Going Straight to the Plum Blossooms, 1577
Ink on Paper
52 in. x 18 3/8 in. (132 cm x 46.61 cm)
It appears that the painting is by Chen Jiru, who added the inscription dated 1577 at the upper right. If so, it is an extremely early work by Chen, who is best known as a calligrapher, author, and scholar. Chen was very much an amateur painter—a close colleague of Dong Qichang (1555-1636), but with a mild reputation as a painter. This painting, however, if indeed by Chen, shows that he was a fairly accomplished artist at the tender age of 19. This precise seal, Migong, is not found in my reference book on seals, but it could be genuine. In any case, the calligraphy is quite good and very much in Chen’s style. The middle inscription is by someone with the given name Wei and the sobriquet Shipeng shanren, or the Stone Peng-bird Mountain Man. The surname is in the seal [scholar found it illegible]. The inscription to the left is by Wang Shimin, a well-known painter of the next generation who studied under Dong Qichang and must have known Chen Jiru well. All three inscriptions are poems that focus on plum blossoms. This is an interesting painting and well worth conserving.
Professor Peter Sturman, University of California, Santa Barbara
doubtful signature of Chen Jiru
Old number "L1780/18" written in pencil on the backing paper.
Spurious inscription by Xu Wei (1521-1593)
Spurious inscription by Chen Jiru (1558-1639) dated 1577
Inscription by Wang Shimin (1592-1680) of a poem by Ouyang Xuan (1283-1357)
The stars of the Big Dipper’s handle begin to open the first branch,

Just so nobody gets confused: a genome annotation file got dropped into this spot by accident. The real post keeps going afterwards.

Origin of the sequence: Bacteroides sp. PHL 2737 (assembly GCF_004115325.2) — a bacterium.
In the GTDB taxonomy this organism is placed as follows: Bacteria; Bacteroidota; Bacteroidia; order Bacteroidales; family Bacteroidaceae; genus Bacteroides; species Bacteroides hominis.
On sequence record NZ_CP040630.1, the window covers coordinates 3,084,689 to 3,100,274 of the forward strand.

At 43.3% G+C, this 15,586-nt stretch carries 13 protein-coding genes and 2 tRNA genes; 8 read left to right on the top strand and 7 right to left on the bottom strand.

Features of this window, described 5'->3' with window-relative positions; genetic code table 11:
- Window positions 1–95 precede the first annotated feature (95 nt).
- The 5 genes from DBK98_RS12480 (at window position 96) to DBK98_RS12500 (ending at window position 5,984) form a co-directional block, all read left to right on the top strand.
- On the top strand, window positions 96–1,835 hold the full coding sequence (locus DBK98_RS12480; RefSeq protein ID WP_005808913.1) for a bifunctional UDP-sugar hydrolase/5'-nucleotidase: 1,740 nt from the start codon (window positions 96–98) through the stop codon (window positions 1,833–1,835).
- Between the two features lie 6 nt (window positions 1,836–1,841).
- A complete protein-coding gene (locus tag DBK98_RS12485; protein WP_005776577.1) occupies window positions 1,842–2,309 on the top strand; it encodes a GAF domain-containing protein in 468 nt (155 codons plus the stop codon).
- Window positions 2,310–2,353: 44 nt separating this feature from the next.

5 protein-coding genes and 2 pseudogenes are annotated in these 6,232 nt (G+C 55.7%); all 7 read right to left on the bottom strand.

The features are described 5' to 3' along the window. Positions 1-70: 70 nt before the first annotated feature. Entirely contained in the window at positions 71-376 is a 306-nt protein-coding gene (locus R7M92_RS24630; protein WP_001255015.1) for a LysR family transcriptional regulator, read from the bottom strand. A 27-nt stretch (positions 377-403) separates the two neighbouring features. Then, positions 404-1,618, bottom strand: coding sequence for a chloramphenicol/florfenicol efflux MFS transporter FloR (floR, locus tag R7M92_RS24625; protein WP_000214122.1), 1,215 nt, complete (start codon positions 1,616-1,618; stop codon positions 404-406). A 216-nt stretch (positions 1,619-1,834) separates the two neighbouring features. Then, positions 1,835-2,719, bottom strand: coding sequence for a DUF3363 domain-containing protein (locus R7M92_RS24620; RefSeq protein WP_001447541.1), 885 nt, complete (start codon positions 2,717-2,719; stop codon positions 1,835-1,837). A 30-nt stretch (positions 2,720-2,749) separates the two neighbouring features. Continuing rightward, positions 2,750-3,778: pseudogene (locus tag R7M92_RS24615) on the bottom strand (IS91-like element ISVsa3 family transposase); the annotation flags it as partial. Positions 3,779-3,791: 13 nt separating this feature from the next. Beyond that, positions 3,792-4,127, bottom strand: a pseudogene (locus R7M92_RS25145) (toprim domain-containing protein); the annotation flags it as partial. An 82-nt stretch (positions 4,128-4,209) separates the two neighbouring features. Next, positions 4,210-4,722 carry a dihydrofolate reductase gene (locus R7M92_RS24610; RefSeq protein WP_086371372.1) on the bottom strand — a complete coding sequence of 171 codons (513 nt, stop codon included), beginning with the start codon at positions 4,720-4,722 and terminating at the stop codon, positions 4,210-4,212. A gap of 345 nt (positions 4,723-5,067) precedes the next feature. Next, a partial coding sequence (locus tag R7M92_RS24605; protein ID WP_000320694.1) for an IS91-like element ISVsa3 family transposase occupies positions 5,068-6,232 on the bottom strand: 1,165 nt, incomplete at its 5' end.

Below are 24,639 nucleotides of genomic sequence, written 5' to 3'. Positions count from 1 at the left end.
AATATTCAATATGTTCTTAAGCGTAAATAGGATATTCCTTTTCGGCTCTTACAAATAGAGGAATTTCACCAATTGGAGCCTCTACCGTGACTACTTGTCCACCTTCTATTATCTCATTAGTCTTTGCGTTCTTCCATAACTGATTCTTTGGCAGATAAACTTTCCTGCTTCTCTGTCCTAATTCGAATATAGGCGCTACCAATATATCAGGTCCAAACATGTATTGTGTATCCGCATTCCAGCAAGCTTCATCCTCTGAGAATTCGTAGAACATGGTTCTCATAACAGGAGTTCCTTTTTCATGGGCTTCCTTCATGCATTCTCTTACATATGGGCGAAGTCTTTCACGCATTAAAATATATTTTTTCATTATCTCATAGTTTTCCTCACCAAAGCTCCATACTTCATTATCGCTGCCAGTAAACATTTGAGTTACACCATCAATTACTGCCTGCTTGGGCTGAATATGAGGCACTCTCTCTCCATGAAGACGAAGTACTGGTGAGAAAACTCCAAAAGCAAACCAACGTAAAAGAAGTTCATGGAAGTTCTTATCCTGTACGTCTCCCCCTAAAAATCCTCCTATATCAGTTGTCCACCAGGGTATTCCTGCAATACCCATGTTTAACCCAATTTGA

The wandering bees and winter sparrow already know first;
Meeting each other, reluctant to fly away,
Going straight to the plum blossoms, encountering the [spring] season.
Inscription by Wang Youdun (1692-1758)
Numerous pistils beginning to open, filling the jade branches,
Green tips lower, their shadows cold and thin;
Under the winter sky freezing birds firmly perched for a long time,
The coming snow has not yet vanished.
Other seals: Lower left
Professor Kathleen M. Ryor, Carleton College
There are four blocks of calligraphy on the painting, each with square red ink seals (all different). There is a rectangular red ink seal stamped in the lower left corner. There is a vertical strip of brocade with characters written on it affixed to the upper right corner on the back.
Black ink brushed onto paper, formerly mounted on off-white silk brocade border. After conservation, painting remounted on indigo silk brocade with Nanjing-style rosewood end knobs.
Vertical hanging scroll with a magpie perched on a blossoming plum tree growing from a rocky outcrop surrounded in bamboo.
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